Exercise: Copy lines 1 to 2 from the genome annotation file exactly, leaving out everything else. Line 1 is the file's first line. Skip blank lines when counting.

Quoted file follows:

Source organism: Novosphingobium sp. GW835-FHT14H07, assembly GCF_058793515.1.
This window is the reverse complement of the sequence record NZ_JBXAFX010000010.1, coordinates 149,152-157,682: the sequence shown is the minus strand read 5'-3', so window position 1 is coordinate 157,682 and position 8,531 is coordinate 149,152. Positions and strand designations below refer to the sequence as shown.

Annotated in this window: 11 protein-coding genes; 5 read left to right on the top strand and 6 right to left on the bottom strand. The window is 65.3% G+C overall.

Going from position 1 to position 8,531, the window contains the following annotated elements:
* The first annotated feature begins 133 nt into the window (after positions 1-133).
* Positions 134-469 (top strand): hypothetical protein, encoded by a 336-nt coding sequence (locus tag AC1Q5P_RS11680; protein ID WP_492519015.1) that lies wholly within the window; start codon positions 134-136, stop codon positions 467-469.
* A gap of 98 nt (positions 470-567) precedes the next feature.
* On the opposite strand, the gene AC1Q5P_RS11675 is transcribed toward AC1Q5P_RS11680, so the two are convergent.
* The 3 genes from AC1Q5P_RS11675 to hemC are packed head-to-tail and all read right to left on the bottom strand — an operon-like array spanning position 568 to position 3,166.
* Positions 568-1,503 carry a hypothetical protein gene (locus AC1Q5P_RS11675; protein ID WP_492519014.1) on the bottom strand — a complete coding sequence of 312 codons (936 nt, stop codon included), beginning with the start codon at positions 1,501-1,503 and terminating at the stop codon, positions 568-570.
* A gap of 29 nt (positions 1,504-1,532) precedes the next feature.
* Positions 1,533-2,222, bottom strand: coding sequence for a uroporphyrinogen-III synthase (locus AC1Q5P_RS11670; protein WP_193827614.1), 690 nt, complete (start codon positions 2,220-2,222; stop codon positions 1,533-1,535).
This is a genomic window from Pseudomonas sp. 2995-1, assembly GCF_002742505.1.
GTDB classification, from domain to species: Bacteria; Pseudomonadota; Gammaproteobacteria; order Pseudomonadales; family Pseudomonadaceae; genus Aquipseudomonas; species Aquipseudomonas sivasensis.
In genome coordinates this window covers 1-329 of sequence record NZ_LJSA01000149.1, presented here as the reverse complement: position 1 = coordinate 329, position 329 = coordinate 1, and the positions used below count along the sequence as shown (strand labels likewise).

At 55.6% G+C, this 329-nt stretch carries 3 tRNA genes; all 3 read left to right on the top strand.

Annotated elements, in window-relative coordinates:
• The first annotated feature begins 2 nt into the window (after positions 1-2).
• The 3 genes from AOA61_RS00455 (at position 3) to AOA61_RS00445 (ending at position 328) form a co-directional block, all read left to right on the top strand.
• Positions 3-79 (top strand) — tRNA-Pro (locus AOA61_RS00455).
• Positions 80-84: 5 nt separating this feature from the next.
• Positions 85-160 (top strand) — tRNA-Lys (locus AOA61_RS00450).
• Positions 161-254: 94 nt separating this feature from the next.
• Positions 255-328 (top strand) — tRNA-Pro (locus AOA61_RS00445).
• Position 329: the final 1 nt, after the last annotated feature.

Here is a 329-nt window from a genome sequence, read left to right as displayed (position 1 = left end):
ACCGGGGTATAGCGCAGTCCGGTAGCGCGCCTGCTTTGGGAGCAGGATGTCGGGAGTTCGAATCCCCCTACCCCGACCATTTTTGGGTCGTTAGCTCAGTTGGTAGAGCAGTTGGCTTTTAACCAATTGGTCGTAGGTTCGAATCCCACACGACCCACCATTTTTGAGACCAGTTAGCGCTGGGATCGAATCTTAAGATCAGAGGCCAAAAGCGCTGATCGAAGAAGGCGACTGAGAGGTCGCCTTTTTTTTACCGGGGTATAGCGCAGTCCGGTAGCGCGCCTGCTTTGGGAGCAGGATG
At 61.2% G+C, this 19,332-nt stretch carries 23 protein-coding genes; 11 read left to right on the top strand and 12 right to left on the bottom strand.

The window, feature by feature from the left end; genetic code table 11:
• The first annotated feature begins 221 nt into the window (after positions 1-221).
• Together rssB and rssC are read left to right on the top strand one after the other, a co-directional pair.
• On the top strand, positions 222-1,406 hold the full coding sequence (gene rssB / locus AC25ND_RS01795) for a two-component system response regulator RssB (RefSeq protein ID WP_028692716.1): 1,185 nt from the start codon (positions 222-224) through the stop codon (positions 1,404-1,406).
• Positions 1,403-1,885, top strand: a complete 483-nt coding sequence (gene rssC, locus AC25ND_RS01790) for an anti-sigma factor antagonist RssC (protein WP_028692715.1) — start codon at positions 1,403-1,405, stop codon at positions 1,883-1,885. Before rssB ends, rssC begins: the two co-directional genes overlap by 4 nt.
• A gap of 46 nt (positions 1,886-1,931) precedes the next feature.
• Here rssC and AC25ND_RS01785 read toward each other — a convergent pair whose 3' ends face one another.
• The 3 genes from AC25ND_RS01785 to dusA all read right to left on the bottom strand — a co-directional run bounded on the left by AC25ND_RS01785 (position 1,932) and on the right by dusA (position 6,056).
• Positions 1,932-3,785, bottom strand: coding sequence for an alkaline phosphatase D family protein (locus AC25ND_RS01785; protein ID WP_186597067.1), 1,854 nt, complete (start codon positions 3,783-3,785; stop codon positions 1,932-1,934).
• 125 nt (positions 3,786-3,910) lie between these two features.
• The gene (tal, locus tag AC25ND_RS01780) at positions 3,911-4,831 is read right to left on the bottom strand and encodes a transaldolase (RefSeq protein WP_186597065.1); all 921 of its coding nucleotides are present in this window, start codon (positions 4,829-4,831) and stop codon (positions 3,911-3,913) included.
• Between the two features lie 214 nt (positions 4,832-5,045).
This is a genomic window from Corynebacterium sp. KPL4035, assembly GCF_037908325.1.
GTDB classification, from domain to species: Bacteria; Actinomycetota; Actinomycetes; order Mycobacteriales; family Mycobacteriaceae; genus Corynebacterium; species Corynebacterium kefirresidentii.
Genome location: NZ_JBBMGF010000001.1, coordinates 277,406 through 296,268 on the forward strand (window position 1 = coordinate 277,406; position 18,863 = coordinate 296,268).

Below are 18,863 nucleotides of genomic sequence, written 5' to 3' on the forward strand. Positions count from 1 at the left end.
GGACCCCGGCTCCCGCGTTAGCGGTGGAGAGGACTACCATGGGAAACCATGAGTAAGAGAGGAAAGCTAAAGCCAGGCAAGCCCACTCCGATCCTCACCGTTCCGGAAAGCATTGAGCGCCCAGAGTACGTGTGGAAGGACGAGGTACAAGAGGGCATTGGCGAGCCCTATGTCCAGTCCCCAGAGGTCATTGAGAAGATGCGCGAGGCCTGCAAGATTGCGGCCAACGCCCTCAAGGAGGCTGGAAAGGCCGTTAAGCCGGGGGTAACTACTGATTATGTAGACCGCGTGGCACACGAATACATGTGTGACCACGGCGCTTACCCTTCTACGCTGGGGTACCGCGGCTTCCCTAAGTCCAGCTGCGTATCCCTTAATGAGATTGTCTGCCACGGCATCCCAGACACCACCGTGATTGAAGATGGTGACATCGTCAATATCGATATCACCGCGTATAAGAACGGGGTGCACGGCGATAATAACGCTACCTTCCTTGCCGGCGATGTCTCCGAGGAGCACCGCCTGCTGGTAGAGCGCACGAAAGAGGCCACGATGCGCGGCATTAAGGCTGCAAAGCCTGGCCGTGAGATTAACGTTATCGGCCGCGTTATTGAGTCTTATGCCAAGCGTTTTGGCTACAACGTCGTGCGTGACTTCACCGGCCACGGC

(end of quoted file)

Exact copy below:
Source organism: Novosphingobium sp. GW835-FHT14H07, assembly GCF_058793515.1.
This window is the reverse complement of the sequence record NZ_JBXAFX010000010.1, coordinates 149,152-157,682: the sequence shown is the minus strand read 5'-3', so window position 1 is coordinate 157,682 and position 8,531 is coordinate 149,152. Positions and strand designations below refer to the sequence as shown.